Anyway, I completely agree with your Interactivity allows a freer range of teaching, it allows a teacher to identify with the student in which areas the student needs to focus on, it allows students to discuss the ‘themes’ that they find interesting or relavent, it gives a greater degree of flexibility.

    I completely agree on the flexibility – we are able to communicate outside of boxes, we don’t ever put borders around our conversations – can you imagine if you were ever down the pub and said to your friends, today we’re just going to talk in the present perfect? 🙂

    In my experience, I have heard lower level students using so-called higher grammar structures because they were necessary, or that is to say they attempted to express a idea such a thing that happened before another thing did and it was continuous… and then I supplied the form and they repeated it back, integrated – the form exists in their own languages after all… I think this is what the grammar McNuggets forget – we all, we humans, all need to communicate virtually the same ideas – and we never, at any point, learn grammar in sequence so why do we teach it that way in L2.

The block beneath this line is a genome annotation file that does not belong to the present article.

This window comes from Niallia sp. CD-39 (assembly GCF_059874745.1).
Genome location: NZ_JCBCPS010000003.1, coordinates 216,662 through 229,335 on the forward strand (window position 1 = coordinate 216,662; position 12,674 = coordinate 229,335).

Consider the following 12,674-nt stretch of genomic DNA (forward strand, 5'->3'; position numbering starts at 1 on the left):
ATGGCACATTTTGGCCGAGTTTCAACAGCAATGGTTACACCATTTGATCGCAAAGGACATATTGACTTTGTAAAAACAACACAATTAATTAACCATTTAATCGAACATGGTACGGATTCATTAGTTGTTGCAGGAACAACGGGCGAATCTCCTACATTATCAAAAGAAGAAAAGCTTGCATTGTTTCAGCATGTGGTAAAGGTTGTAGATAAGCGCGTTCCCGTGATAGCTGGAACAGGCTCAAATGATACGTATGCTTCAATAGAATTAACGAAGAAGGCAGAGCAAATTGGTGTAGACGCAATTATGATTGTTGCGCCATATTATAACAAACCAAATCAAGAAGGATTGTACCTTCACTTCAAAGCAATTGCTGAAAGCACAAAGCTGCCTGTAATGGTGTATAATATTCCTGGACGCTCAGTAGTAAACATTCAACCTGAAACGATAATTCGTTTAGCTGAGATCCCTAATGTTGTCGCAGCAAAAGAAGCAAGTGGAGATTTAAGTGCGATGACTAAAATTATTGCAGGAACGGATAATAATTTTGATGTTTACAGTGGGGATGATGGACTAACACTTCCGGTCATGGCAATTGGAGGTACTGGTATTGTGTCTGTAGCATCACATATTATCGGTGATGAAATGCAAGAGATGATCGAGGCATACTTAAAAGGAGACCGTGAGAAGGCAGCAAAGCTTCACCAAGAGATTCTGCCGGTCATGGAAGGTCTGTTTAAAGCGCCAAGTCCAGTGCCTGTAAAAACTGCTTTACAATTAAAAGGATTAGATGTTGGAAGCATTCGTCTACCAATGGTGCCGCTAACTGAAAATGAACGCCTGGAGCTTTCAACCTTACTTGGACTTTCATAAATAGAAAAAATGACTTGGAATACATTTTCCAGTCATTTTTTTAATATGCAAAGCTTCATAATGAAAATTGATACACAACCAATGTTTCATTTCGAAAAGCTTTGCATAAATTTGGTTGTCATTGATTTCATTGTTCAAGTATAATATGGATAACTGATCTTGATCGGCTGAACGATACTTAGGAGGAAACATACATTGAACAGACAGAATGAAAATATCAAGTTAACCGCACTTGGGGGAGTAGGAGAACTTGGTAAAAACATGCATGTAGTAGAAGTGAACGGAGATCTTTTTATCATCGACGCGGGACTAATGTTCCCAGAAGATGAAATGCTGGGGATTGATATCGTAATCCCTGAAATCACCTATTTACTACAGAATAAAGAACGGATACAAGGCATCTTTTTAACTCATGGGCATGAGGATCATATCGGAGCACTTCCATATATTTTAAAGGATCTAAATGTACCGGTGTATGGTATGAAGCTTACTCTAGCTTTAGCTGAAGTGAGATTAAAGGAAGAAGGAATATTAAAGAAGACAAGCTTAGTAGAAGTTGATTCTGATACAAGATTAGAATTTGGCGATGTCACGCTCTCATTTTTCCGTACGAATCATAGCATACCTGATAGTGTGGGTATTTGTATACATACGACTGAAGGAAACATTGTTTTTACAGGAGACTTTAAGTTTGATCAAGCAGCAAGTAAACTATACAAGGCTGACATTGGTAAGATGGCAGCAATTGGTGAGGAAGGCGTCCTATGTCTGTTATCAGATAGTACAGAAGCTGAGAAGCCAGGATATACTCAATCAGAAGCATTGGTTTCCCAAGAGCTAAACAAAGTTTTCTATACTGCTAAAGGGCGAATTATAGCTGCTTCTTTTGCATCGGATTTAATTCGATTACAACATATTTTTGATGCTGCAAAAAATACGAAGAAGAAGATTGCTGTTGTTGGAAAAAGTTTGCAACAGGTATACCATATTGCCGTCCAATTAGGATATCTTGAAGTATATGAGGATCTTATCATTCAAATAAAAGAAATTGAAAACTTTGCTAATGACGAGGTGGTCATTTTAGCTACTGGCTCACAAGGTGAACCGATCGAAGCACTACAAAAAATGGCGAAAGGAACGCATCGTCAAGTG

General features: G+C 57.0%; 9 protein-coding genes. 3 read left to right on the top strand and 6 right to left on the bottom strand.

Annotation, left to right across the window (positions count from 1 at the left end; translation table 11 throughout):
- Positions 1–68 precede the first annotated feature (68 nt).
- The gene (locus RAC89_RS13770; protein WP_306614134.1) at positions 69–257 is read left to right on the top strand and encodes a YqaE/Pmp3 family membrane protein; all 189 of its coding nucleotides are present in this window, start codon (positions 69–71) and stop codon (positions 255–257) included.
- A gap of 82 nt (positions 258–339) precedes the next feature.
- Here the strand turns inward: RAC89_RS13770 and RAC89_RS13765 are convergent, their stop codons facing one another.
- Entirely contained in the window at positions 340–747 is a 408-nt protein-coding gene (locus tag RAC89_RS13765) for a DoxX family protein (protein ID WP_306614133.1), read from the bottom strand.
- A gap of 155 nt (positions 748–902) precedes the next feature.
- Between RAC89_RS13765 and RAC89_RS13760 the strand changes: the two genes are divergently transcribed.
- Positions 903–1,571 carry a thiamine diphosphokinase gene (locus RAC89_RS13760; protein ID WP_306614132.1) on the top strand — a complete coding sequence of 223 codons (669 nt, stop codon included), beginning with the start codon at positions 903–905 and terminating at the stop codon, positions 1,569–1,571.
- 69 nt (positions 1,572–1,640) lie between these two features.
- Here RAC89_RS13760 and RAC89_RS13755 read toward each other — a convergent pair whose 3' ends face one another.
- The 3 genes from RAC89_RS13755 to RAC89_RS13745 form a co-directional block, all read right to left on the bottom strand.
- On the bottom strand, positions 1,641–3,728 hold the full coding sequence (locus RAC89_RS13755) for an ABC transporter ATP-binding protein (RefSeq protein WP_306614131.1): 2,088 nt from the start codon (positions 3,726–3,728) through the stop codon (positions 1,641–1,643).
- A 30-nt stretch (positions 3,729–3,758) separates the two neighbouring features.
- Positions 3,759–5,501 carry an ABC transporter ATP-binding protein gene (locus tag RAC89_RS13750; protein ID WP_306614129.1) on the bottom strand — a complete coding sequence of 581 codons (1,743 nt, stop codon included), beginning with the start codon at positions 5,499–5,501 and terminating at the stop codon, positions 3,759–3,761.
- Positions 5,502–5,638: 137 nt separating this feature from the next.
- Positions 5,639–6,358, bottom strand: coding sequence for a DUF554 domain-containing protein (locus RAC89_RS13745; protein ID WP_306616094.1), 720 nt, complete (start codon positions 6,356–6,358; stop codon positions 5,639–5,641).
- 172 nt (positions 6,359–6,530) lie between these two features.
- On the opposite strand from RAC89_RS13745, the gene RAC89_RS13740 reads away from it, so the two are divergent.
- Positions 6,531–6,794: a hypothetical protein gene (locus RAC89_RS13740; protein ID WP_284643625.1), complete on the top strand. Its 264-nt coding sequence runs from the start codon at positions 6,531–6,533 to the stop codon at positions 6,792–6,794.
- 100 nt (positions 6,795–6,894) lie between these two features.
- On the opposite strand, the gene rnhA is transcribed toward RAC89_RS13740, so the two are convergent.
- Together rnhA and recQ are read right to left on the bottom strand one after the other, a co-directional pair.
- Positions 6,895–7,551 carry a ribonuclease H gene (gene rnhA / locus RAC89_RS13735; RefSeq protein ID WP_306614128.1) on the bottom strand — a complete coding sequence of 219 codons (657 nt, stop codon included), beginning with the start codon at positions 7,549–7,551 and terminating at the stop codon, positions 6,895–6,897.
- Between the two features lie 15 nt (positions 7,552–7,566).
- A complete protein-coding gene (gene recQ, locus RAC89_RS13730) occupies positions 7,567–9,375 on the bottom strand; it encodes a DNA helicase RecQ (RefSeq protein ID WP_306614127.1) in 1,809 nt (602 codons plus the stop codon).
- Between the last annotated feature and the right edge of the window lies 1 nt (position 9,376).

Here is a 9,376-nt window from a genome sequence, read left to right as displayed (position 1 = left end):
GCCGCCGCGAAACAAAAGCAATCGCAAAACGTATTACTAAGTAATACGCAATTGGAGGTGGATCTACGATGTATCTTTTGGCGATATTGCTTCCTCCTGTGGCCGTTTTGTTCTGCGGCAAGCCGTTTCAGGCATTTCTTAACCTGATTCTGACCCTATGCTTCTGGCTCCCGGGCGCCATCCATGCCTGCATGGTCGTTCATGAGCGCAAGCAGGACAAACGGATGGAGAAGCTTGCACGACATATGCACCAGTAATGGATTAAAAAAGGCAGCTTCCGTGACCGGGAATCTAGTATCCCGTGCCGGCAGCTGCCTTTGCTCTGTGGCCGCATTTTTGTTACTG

Random thoughts to match your meanderings, thanks for the journey!


  2. Pingback: Dogme Challenge #1 – interactivity and co-construction « Authentic Teaching (under refurbishment)

  3. Pingback: Sometimes a prop is really the best thing — www.mikejharrison.com

  4. Pingback: Sport is… « language garden